Monday, July 27, 2009
The Origins of Black Gospel
Gospel music is music that has been created to express religious belief and is characterized by the use of dominant vocals. The precise origin of gospel music lyrics is relatively unknown because the roots of gospel music are not documented well. Stories behind gospel songs weren't written down any many of the early records have been lost. Despite this, many historians believe that gospel music evolved from slaves sometime in the 18th century.
When slaves arrived from Africa they tried to maintain their culture, but were forbidden by slave owners to play African instruments. The slaves infused music and dance into their everyday tasks such as working the fields. The slaves sang songs about working hard and about God. It was at this time that the field holler was created and it encouraged others to answer and sing along.
When slavery was abolished, African-Americans slowly began to migrate north to big cities. The former slaves clung to their music and dance, but brought it indoors to the churches that they started to attend. The church soloist often sang and the choir answered in response to the soloist's questions. It was a way to celebrate God and to celebrate life.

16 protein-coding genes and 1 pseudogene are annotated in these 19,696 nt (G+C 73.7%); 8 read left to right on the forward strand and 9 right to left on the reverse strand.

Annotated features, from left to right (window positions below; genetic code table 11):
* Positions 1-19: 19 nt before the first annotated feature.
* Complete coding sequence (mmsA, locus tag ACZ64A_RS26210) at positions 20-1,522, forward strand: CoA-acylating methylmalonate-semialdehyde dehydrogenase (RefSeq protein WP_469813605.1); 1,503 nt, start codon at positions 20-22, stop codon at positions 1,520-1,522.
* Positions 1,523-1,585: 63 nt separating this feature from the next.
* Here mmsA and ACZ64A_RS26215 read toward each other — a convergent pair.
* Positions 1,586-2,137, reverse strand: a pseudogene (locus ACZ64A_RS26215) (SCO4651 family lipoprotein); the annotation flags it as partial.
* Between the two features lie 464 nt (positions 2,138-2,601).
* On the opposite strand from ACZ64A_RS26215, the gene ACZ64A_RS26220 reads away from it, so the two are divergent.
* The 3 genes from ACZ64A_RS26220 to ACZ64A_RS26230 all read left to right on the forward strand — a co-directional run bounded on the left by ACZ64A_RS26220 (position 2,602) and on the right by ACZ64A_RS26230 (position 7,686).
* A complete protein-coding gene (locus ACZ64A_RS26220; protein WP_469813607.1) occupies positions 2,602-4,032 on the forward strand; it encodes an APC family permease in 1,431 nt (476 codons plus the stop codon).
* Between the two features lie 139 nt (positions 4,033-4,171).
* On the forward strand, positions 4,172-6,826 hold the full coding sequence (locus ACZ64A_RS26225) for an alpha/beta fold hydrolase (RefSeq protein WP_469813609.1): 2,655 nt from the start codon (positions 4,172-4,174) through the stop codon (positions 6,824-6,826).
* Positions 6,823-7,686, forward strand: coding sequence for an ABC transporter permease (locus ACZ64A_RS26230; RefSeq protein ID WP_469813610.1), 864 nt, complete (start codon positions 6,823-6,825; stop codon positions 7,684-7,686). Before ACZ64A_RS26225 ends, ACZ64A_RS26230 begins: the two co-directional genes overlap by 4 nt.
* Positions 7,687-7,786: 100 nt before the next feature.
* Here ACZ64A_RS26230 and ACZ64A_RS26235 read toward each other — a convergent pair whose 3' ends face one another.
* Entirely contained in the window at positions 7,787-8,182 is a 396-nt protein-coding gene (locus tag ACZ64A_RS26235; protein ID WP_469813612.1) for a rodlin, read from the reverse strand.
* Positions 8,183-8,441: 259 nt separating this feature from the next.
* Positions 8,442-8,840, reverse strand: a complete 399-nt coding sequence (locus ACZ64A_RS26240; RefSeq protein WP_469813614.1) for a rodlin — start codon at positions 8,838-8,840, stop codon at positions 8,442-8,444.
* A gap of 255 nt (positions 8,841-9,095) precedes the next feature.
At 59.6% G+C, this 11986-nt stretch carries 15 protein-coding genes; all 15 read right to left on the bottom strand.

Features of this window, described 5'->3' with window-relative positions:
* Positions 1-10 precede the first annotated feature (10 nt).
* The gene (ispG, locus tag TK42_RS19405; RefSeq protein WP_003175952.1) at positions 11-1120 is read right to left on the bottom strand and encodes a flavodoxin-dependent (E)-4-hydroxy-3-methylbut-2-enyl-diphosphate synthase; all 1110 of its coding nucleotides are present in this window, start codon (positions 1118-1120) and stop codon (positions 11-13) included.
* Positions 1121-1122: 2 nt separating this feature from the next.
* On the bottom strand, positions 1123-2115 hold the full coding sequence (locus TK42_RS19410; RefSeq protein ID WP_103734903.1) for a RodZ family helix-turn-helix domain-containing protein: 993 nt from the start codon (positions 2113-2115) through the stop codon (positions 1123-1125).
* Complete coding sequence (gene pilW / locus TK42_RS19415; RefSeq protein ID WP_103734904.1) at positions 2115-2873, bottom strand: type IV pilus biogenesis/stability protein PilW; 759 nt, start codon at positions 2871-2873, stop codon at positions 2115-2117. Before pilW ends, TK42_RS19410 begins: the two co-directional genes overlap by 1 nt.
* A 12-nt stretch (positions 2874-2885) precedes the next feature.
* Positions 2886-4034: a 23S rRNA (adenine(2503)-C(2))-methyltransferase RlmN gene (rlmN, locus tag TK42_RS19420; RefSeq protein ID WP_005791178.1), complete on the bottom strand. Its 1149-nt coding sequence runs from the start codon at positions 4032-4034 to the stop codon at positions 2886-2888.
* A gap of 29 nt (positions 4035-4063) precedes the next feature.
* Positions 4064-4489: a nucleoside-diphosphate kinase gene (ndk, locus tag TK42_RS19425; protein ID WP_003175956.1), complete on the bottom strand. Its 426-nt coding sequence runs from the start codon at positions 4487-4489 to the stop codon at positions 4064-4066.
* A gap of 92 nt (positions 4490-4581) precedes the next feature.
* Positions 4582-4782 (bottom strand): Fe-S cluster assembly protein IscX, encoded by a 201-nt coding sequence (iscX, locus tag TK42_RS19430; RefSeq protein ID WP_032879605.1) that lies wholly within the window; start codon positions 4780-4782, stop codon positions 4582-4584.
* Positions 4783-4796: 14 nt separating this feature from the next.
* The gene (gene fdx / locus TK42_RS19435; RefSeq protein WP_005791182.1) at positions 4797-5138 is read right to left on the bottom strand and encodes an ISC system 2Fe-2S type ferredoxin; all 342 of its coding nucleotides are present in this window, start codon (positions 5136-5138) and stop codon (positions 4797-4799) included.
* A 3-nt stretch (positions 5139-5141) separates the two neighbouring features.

Thomas Dorsey, an African-American musician, has been given credit for pushing gospel music to the masses in the 1930s. He was the son of a preacher and wrote many religious songs. The music that he created was exuberant and featured shouts of praise. Dorsey promoted gospel choirs and singers in venues other than churches and changed admission fees for the performance.
(More about Reverend Dorsey next time.)
Gospel music was becoming so successful that it eventually became part of the regular radio programming rotation. Gospel was not just for churches any longer. Gospel music has been credited with influencing blues and jazz music, and it is still evolving today.
Until Next Time--God Bless,
Posted by Duane Brenner at 2:08 AM